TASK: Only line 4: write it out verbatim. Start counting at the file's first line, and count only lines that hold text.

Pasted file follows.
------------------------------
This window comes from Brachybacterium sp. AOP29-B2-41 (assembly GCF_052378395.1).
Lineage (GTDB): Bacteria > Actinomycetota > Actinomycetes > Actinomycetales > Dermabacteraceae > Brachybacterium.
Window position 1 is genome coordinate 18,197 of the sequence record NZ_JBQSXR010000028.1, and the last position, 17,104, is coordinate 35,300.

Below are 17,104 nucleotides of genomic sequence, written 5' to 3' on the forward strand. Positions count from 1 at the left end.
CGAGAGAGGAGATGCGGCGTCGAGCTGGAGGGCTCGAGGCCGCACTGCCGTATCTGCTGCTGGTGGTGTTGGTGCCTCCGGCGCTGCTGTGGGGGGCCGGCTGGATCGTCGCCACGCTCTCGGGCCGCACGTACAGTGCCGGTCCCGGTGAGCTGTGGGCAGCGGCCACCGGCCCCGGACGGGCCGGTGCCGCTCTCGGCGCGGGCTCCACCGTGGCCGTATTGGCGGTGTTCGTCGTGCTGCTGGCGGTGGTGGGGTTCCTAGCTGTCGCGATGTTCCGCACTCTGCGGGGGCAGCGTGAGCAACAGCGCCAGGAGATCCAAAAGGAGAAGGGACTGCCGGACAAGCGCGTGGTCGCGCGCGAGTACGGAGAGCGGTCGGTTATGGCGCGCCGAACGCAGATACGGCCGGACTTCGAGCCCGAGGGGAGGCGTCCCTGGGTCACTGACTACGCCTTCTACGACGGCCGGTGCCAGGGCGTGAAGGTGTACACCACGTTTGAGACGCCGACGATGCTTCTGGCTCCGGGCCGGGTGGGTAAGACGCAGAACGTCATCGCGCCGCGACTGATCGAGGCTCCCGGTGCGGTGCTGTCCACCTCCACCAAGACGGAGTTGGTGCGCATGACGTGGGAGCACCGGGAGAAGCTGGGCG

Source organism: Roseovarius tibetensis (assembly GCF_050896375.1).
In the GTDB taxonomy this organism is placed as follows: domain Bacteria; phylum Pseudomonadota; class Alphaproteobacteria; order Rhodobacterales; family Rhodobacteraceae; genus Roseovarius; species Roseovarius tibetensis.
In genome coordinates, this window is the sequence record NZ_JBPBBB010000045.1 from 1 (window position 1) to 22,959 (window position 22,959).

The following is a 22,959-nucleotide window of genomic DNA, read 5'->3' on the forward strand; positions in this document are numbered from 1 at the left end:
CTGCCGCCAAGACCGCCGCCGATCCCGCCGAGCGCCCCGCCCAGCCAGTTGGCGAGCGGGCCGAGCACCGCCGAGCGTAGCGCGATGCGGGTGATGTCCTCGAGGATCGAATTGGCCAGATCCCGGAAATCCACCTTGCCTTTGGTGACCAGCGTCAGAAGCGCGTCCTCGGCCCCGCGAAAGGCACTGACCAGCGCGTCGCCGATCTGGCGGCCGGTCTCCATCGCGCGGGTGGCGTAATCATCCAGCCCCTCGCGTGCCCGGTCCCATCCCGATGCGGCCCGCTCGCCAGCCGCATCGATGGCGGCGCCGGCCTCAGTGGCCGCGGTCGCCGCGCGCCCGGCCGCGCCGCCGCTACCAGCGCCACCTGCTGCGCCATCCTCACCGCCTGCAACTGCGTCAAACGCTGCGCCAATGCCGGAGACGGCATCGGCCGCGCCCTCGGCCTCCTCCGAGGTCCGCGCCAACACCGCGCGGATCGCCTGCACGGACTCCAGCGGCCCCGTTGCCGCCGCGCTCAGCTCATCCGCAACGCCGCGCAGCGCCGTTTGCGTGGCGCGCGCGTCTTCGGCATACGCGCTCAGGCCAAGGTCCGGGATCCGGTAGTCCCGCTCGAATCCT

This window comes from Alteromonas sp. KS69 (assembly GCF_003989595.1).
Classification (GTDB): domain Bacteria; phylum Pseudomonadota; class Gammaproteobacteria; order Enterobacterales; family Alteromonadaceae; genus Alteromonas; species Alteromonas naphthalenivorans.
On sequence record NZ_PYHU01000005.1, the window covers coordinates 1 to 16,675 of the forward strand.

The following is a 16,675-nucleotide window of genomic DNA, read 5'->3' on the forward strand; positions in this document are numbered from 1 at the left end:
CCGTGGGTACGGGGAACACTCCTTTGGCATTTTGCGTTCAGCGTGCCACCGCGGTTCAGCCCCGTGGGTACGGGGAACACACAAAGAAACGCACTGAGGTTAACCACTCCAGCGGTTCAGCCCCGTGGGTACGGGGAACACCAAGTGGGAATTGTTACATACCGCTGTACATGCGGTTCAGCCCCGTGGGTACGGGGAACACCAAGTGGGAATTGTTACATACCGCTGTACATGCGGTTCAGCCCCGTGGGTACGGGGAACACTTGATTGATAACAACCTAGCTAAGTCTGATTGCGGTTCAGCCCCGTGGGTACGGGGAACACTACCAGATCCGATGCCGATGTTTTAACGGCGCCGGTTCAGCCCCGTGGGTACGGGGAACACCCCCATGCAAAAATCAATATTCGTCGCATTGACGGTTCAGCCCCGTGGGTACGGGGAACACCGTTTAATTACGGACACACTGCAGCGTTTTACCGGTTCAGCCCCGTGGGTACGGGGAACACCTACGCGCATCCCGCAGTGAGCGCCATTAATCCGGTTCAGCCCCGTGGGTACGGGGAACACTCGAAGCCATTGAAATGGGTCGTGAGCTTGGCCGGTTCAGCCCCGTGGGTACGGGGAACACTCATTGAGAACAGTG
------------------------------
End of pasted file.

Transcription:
Below are 17,104 nucleotides of genomic sequence, written 5' to 3' on the forward strand. Positions count from 1 at the left end.